STRANGERS ON A TRAIN

Yes, that’s me and Robert Redford taking a stroll in the wilds of southwest Idaho, after I tracked the Sundance Kid down and right after the elusive star agreed to grant me a longer audience when both of us returned to New York. And boy did he have a story to tell.

Maybe you remember it. That’s the one in which he said it wasn’t necessary to do drugs to get high. He’d been there, done that—with the Hopi Indians, no less. “GETTING HIGH NATURALLY WITH ROBERT REDFORD” the cover read. Massive scoop.

Redford

Unfortunately, I wasn’t able to enjoy it, because by the time it came out, I had met an-ex Coast Guardsman who had served as a lookout on one of the first CG cutters assigned to the Caribbean drug trade on the cross country train who persuaded me to write HIS even wilder story. Problem was, I didn’t know my co-author was actually IN the drug trade—and a psychopath to boot. By the time I did, it was too late…

Have you ever seen the 1951 Hitchcock movie “Strangers On A Train?” Well, I lived it. That’s the one where a psychopath played by Robert Walker recognizes a tennis star, played by Farley Granger, and talks him into “exchanging” murders with him—and Walker follows through on his end of the lethal deal?

Well, no one was killed because of the deal I made with the fast-talking stranger I met on the Amtrak Empire Builder, but by the time it was all over I certainly was ready to throttle him…

(To be continued…)


JFK’S FINEST FORGOTTEN HOUR

What was JFK’s finest hour? Received historical wisdom is that it was his adroit handling of his face-off with Khrushchev during the Cuban missile crisis of October, 1962. However six months before, Kennedy also stood his ground during an all-but forgotten battle with Air Force Chief of Staff Curtis E. LeMay, the same “bomber general” […]


‘I LOVED YOUR BOOK!’ (100 Day War)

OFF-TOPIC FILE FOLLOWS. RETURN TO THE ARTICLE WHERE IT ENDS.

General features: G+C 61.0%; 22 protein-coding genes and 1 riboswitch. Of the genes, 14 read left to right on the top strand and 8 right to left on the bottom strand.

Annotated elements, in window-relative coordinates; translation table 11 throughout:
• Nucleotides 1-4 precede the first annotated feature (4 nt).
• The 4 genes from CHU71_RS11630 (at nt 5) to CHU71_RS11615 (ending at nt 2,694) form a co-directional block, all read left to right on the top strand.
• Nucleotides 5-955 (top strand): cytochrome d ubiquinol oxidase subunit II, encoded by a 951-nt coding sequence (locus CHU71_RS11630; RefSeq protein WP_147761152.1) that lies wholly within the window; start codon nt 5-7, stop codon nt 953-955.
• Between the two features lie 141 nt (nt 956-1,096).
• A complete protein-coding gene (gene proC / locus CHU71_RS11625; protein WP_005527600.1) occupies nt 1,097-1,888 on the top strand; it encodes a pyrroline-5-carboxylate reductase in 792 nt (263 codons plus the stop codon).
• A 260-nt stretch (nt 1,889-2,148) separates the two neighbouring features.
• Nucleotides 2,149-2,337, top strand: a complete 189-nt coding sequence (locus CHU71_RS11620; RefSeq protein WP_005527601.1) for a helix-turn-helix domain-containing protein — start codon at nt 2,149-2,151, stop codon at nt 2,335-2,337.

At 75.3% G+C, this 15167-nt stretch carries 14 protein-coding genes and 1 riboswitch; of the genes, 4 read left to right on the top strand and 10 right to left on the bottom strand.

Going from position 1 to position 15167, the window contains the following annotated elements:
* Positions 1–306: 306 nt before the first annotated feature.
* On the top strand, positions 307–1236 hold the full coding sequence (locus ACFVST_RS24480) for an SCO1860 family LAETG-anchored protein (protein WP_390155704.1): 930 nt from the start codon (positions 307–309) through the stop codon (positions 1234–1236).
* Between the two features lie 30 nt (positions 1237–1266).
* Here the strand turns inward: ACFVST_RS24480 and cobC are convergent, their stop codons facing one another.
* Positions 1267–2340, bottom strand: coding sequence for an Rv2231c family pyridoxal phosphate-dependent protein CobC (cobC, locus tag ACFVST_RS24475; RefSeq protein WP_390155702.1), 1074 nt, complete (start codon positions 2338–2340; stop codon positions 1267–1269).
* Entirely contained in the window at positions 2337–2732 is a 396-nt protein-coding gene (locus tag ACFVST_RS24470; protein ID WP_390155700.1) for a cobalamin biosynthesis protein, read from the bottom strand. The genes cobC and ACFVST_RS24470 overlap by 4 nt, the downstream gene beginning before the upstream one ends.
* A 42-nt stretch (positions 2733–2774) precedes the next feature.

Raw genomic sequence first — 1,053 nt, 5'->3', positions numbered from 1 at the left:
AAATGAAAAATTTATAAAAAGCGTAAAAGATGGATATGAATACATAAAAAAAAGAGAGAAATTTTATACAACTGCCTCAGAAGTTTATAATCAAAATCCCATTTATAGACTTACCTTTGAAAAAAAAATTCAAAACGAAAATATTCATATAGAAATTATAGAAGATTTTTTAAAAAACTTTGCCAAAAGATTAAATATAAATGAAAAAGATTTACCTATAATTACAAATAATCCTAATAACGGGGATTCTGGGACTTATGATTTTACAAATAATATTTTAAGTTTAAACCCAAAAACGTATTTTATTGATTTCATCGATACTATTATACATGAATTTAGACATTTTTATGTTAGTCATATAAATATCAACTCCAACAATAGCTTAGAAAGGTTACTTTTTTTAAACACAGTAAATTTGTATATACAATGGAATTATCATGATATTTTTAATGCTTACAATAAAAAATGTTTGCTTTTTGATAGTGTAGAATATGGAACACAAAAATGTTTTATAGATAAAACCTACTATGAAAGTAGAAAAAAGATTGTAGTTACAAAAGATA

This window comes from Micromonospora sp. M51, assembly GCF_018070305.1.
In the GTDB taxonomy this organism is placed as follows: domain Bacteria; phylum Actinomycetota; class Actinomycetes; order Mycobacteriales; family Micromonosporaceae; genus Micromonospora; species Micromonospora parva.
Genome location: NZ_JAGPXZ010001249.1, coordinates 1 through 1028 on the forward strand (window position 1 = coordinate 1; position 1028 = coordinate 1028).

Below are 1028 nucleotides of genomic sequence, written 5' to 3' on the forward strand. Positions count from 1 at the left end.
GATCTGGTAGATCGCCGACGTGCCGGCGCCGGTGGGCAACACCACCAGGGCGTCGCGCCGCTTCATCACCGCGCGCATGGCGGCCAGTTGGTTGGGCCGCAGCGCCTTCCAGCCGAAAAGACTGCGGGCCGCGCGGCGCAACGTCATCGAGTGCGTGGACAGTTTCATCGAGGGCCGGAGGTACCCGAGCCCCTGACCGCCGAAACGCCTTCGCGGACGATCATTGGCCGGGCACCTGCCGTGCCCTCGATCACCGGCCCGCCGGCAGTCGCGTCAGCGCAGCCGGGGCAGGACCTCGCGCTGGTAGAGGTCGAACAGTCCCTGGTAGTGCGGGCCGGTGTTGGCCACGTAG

Seven years after its publication in Finland, where it was the second best selling non-fiction book for six months, four years after it was published in the U.S., The Battle of Finland (or the Hundred Day Winter War, as it was called here) continues to throw off sparks of different sorts, including fine reviews to […]


THE LAST LENIN MUSEUM (Monitor 1/18/17)

TAMPERE, FINLAND. Tampere, Finland’s second largest city, is known as the birthplace of the Soviet Union. That’s because that is where the two architects of the Bolshevik Revolution, Vladimir Lenin and Josef Stalin, then on the run from czarist authorities, met in 1905 at the city’s Workers’ Hall. The venerable hall used to be known […]


STRATCOM BLUES (Politico 3/16/17)

RIGA, LATVIA. For an institution that is supposed to be a think tank, the sullen-looking, three floor headquarters of StratCom, the NATO Strategic Communications Center of Excellence, with its deep-set windows, piked gates and guardhouse, more closely resembles a fortress. So it’s not surprising to learn that in its previous life, when the Republic of […]


INTRODUCING LOREAL PRYSTAJ

Every once in a while I make a special discovery which I am keen to share with my friend and the larger GFS community. Sometimes it is a book or a film which I can’t stop thinking about. Sometimes it is a new city you must see. Once in a great while it’s an artist […]